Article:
History

Get the History newsletter

By signing up for this email, you are agreeing to receive news, offers, and information from Smithsonian magazine and our partners. Click to visit our Privacy Policy. Easy unsubscribe links are provided in every email.

Latest
The Tuxtla statuette, discovered in Veracruz, Mexico, in 1902, now resides in the National Museum of Natural History.

What Secrets Does This 1,800-Year-Old Carved Stone Hold?

The Tuxtla Statuette illuminates an endangered Latin American culture

The massive 170,000-pound Discovery measures 122 feet long by 58 feet tall with a wingspan of 78 feet.

Following the 1986 and 2003 Shuttle Disasters, 'Discovery' Launched America Back Into Space

This “Champion of the Fleet,” a signature Smithsonian artifact, flew 39 space missions and traveled 150 million miles

Since the 1920s, this unique piece of history has only been displayed publicly three times.

This Civil War–Era Eagle Sculpture Was Made Out of Abraham Lincoln's Hair

The unusual artifact also contains tresses from First Lady Mary Lincoln, members of the president's cabinet and senators

Actor James Madio played Easy Company T-4 Frank Perconte.

Based on a True Story

'Band of Brothers' Stars Reflect on the Epic Miniseries' Evolving Legacy

HBO's beloved World War II drama premiered 20 years ago this month

During the 2017 Grocery Walk, more than 500 protestors demanded greater investment in food access programs and healthy food retail options in a local Washington D.C. community.

In a City Flush With Power and Wealth, D.C.'s Ward 8 Faces Food Inequity

Eleven percent of U.S. households experience hunger; an expansive, new exhibition focuses how a local community manages this national problem

Riders outside the Patee House Museum in St. Joseph, Missouri, the route's eastern terminus. Every year the National Pony Express Association conducts an annual re-ride of the famous delivery route.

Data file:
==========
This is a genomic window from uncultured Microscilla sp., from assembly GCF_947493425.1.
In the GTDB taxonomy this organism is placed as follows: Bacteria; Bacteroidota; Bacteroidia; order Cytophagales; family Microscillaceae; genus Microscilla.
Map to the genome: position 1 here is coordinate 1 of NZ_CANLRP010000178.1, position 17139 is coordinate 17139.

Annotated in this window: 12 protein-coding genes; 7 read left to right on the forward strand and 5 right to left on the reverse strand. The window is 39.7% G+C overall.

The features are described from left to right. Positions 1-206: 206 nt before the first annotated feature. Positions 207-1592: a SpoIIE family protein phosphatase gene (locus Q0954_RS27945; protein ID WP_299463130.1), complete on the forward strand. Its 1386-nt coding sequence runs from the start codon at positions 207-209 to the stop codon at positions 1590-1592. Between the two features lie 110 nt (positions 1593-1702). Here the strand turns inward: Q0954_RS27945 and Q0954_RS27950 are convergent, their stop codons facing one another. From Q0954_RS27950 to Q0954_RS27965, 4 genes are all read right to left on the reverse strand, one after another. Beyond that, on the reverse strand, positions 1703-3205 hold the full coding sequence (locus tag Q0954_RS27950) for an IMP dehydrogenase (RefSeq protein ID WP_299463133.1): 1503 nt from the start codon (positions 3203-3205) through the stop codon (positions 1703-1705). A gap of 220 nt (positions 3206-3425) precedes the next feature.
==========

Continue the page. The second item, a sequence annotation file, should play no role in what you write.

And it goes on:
Six Stops on the Pony Express That You Can Still Visit

Established 160 years ago, the short-lived route was once the quickest way to deliver mail across the United States

Joshua Reynolds, Portrait of Omai, circa 1776

The Polynesian 'Prince' Who Took 18th-Century England by Storm

A new nonfiction release revisits the life of Mai, the first Pacific Islander to visit Britain

Over the span of two years, Washington visited all 13 original states (14 if you count Maine, which was then part of Massachusetts), traveling on horseback and by carriage along rutted dirt roads and over rising rivers.

When George Washington Took a Road Trip to Unify the U.S.

Nathaniel Philbrick’s new book follows the first president on his 1789 journey across America

Smoke pours from the west wing of the Pentagon building September 11, 2001 in Arlington, Virginia, after a plane crashed into the building and set off a huge explosion.

Smithsonian Voices

Smithsonian's Chris Browne Was the Manager at Ronald Reagan National Airport on 9/11

The acting director of the National Air and Space Museum reflects 20 years later on the rapid grounding of air traffic across the US

The stock certificate pieced back together and encased in mylar

Smithsonian Voices

How Conservators Preserved This Stock Certificate Destroyed on 9/11

The certificate arrived in the Smithsonian's Paper Conservation Lab as a pile of paper bits stored in an envelope

Boats arrive at Manhattan's Battery to rescue New Yorkers from the devastation wrought by the 9/11 attacks.

On 9/11, a Flotilla of Ferries, Yachts and Tugboats Evacuated 500,000 People Away From Ground Zero